Does anyone out there have any viatical settlements? 14% return relatively risk-free sounds too good to be true. What's wrong?(OK. Viatical settlements are where you buy a life-insurance policy from someone who is dying and needs money now instead os waiting until they decease. When they pass on you are the beneficiary. Sounds strange at first, but I see it as helping someone who needs money while I make a satisfactory return on my investment.)
14% return relatively risk-free sounds too good to be true. What's wrong?It's not risk free at all. With all the recent medical advances, such as AIDS treatments, etc., the sickly are not cooperating so well. They are living too long and then you will not get your "risk free" return. What if <gasp> they should miraculously recover and live to a ripe old age? You'd never collect on the policy.Not only is it not risk free, IMHO, it's ghoulish and not Foolish.Carol
Below is an explanation we ran in our weekly newspaper feature (for more info on how to get it in your local paper: http://www.fool.com/Specials/1999/sp990409Newsprint.htm)SelenaQ. What do you think of viaticals as investments?A. Viatical settlements have grown in popularity in recent years. But they're not without risk and they may make some people uncomfortable. Viatical settlements are when a terminally ill person sells his or her life insurance policy to someone else. Imagine John, stricken with a fatal form of cancer. He's 36 and is expected to live only three more years. If he needs cash to pay for medical bills or just to spend and enjoy, he might sell his life insurance policy to Jane. If it's set to pay $100,000 on his death, Jane might pay $66,000 for it. That way he gets a lot of cash now and Jane expects to get the $100,000 in about three years. At that rate, she'd be earning roughly a 15 percent annual return.There are many risks, though. John may hang on for seven years, significantly reducing Jane's return. Indeed, a cure for his cancer might be discovered. John may even outlive Jane! It's true that these settlements can provide a service for sick people, but they're not necessarily win-win. The middlemen arranging these settlements take cuts. Also, if John lives, he's without his life insurance policy and few insurers will want to insure him, as he's been so sick recently. We're uneasy about investing in something that has us rooting for speedy deaths and against medical breakthroughs. Also, there have been many instances of fraud with viaticals. For more info online, visit www.viatical-expert.net.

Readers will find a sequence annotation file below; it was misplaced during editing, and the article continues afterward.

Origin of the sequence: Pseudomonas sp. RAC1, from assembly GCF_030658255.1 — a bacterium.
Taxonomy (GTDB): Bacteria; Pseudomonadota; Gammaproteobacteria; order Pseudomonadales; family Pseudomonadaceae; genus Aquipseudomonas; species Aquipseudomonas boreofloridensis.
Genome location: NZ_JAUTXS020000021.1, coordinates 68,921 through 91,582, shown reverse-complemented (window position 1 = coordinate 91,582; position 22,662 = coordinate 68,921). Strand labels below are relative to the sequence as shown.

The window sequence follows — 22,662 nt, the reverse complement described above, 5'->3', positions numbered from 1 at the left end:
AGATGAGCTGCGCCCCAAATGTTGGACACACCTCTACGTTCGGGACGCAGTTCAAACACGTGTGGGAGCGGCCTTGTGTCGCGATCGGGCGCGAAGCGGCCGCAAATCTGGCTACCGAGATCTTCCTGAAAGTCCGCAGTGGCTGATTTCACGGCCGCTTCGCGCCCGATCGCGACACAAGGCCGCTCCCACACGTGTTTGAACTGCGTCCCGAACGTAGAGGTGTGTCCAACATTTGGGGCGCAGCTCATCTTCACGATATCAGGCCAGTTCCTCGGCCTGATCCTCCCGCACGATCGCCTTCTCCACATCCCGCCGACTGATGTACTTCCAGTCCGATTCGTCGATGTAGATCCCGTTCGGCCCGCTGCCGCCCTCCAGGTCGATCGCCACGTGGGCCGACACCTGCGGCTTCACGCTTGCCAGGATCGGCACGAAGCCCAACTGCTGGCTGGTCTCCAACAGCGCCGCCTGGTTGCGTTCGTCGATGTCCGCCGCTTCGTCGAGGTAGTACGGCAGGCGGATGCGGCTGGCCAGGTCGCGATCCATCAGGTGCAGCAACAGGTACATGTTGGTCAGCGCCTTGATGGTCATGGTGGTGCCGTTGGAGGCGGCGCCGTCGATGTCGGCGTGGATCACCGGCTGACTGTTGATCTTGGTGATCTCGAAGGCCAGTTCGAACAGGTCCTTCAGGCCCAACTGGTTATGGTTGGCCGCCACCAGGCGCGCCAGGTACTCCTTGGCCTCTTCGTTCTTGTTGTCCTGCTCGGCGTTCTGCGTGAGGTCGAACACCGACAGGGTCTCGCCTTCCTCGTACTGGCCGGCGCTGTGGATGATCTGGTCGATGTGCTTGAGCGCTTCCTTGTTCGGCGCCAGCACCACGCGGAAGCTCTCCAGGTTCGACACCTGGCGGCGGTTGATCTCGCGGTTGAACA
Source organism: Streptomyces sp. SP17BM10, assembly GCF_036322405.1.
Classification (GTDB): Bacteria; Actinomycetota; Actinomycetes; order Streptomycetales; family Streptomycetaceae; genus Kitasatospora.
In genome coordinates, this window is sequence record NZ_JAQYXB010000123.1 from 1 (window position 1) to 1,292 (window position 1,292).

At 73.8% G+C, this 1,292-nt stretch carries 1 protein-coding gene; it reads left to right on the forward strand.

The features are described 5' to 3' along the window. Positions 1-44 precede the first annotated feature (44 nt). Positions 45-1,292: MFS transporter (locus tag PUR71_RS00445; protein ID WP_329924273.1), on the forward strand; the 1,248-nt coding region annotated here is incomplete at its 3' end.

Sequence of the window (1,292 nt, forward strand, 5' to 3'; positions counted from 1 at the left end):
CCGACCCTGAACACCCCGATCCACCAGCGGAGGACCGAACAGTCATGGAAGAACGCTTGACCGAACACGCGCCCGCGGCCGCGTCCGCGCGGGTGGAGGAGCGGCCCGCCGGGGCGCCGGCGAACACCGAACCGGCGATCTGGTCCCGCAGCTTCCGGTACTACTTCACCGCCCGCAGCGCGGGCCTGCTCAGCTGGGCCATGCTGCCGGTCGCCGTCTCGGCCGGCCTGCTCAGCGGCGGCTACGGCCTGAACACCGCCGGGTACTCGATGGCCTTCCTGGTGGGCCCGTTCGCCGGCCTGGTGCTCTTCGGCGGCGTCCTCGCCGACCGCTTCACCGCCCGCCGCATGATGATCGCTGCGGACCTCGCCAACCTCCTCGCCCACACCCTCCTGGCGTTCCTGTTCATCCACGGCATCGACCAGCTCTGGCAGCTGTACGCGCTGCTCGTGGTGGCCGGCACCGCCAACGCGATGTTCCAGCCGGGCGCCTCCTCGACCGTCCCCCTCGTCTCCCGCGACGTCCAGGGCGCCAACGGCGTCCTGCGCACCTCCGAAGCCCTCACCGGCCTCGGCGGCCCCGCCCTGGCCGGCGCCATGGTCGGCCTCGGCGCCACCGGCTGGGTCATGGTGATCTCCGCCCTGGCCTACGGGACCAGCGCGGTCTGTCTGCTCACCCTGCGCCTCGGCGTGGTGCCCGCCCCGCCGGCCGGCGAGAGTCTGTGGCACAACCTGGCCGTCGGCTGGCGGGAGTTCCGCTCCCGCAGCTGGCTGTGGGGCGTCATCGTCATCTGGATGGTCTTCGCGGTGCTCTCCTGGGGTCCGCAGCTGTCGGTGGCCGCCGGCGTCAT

In todays (July 26) Wall Street Journal there is an article stating that government regulators are investigating Viatical Settlements. They are focusing on two of the major companies who put these plans together. Just another piece of information on the subject.
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